Finding the Rossignol Ancestral Homeland. . . Kamouraska, Quebec

//Finding the Rossignol Ancestral Homeland. . . Kamouraska, Quebec

In 1765 Julien Rossignol Sr. a navigator on a ship that sailed from northern Brittany France landed in St. Denis, Kamouraska Quebec along the southern shore of the St. Lawrence seaway.

On labor day weekend this fall my father and his sister Virginnia and her husband Don and I visited the same exact farmstead where Julien Sr. arrived and where today Michel and Isabelle Rossignol have a dairy farm. It seemed a bit surreal and inconceivable to be standing on the same plot of land where my 9th generation ancestors lived, toiled and began their lives here in North America.

Why is it important or interesting to know about your roots anyway? My dad has recently been very excited about learning more about his genealogy and his recent discovery of his 8th generation Rossignol cousins. He also found out that his maternal family (Michaud) tree is firmly planted in this same region as well, in the small village of St. Andre just 10 km east of St. Denis. Maybe knowing where you’re from might in someway help determine where you are going and how to get there.

Many times I’ve driven through the Kamouraska region while on my way to Quebec city or Montreal. Usually I would always drive on the busy route 20 highway avoiding the “less traveled” road where the quaint villages and farms of this picturesque area dot the southern shore of the St. Lawrence. In these villages of my ancestors I discovered old churches, beautiful farms, Boulangerie Neimand, le Poisonnerie Lauzier and Le Brasserie “Tete d’Allumette, the only wood fired microbrewery in north America. These places are quite simply UNREAL.

Even more amazing was the hospitality and genuine warmth and friendliness displayed by our new found cousins, Michel and Isabella Rossignol. It is difficult to put into words or explain the kinship and overwhelming emotion of belonging or connectedness that we all experienced that evening as we “simply” sat around this hardworking family’s kitchen table discussing our common ancestry.

The conversation was delightful, questions asked and answered, some not. Why did Julien Sr. leave SougĂ©al France? Why did Octave Rossignol relocate from St. Denis to Frenchville Maine? The most likley reason(s) maybe quite obvious. . . a better life, land or other work opportunities. Perhaps they sought out other relatives or future spouses, new loves. What courage and fortitude it must have taken to leave everything behind across a wide wild open atlantic ocean in front of them with just a dream in their pocket. Surely the inherent ability to work hard and persevere allowed them to succeed. These are some important cultural traits of MY ancestors, I’m sure of it!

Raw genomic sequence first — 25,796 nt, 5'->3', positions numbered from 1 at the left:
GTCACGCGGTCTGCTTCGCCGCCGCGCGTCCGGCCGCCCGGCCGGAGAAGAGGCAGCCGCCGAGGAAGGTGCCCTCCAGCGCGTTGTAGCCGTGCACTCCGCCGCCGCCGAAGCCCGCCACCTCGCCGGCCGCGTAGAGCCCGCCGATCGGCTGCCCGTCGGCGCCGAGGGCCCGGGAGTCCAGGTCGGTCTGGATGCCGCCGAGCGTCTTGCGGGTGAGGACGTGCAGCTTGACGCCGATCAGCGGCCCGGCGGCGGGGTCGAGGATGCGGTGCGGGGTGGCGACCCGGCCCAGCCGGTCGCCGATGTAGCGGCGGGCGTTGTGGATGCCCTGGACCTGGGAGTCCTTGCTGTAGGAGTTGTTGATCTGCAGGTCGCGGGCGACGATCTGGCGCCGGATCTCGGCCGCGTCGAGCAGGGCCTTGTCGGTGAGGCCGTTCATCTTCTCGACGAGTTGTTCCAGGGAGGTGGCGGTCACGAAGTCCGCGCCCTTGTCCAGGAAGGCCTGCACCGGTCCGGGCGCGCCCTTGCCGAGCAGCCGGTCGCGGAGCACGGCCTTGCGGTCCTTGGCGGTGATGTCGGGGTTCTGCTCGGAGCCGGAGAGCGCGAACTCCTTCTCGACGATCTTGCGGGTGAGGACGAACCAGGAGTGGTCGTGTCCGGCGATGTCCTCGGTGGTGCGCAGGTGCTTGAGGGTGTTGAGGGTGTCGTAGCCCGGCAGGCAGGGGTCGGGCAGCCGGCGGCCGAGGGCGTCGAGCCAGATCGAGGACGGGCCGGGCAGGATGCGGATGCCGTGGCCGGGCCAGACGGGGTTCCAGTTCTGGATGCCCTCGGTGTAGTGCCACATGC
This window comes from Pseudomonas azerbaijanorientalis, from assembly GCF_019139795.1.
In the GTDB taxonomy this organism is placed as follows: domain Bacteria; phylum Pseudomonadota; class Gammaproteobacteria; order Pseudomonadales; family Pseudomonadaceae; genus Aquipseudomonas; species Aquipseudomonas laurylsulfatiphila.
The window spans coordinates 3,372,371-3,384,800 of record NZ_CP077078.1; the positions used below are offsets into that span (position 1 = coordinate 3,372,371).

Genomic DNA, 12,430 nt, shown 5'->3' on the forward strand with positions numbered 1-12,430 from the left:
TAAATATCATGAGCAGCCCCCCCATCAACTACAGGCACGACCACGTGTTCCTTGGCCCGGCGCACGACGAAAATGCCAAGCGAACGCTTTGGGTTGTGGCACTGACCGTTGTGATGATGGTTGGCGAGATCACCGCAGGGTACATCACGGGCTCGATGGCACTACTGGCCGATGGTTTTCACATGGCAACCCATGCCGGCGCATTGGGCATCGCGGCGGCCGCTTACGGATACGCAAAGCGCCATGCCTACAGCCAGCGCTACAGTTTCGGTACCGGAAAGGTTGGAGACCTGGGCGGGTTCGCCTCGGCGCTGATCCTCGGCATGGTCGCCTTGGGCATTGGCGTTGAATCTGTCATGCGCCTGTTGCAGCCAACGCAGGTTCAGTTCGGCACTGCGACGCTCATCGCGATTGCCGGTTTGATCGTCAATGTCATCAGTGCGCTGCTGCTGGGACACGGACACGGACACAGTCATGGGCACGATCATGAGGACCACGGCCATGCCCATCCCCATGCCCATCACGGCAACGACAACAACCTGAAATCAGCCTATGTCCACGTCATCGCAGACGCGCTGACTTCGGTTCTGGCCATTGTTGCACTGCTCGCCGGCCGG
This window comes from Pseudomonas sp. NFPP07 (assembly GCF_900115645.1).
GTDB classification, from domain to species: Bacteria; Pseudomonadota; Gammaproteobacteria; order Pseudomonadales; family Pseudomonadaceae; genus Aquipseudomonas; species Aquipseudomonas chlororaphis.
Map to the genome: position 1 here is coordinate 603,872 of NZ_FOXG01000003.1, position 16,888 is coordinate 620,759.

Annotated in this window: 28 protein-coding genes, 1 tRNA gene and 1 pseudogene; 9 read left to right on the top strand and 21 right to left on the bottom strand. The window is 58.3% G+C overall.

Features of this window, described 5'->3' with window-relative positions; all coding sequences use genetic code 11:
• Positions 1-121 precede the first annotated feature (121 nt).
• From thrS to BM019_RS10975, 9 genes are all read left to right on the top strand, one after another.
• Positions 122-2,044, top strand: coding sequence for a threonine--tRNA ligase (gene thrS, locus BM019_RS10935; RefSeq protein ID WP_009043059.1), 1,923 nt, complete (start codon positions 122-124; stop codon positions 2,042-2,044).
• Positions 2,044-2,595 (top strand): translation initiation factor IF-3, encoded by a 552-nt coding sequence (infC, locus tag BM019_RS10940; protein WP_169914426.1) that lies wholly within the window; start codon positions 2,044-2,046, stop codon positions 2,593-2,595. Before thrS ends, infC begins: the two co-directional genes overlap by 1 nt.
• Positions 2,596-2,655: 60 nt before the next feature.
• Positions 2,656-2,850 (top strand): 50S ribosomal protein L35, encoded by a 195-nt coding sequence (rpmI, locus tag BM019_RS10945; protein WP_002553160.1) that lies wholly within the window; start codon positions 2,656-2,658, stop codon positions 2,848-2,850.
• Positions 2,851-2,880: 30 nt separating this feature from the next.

Thank you Michel and Isabelle for not only welcoming us into your house but to our beautiful ANCESTRAL HOME.

By | 2017-02-21T21:50:01+00:00 October 11th, 2014|Lifestyle|2 Comments

About the Author:

I am a recently turned 50 year old with energy, passion and enthusiasm for life and all things good. Cycling, great food, fine wine, peoples stories and relationships formed are things that excite me.

2 Comments

  1. Joey Rossignol August 13, 2017 at 2:19 am - Reply

    Hello Cousin. I too would love to one day visit our shared ancestry family home. I’m in Massachusetts now but grew up in Van Buren, ME where many of our family still live. I hope to someday meet you and your family.

  2. Christopher Daniel Nightingale March 1, 2018 at 5:43 pm - Reply

    Hello very distant cousin, my name is Christopher Daniel Nightingale. I am the son of Charles Edward, grandson of Charles Raymond , great grandson of Charles Henry, 2nd gr grandson of Charles R, 3rd gr grandson of Anthony Nightingale who anglenized his name from Antoine Rossignol 2, 4th gr grandson of Antoine Rossignol 1 and 5th gr grandson of William Rossignol the soldier. Whom was a member of General Montcalms Army that fought the British in the French and Indian War. What we know of our Rossignol family before Guillaume. Is very speculative

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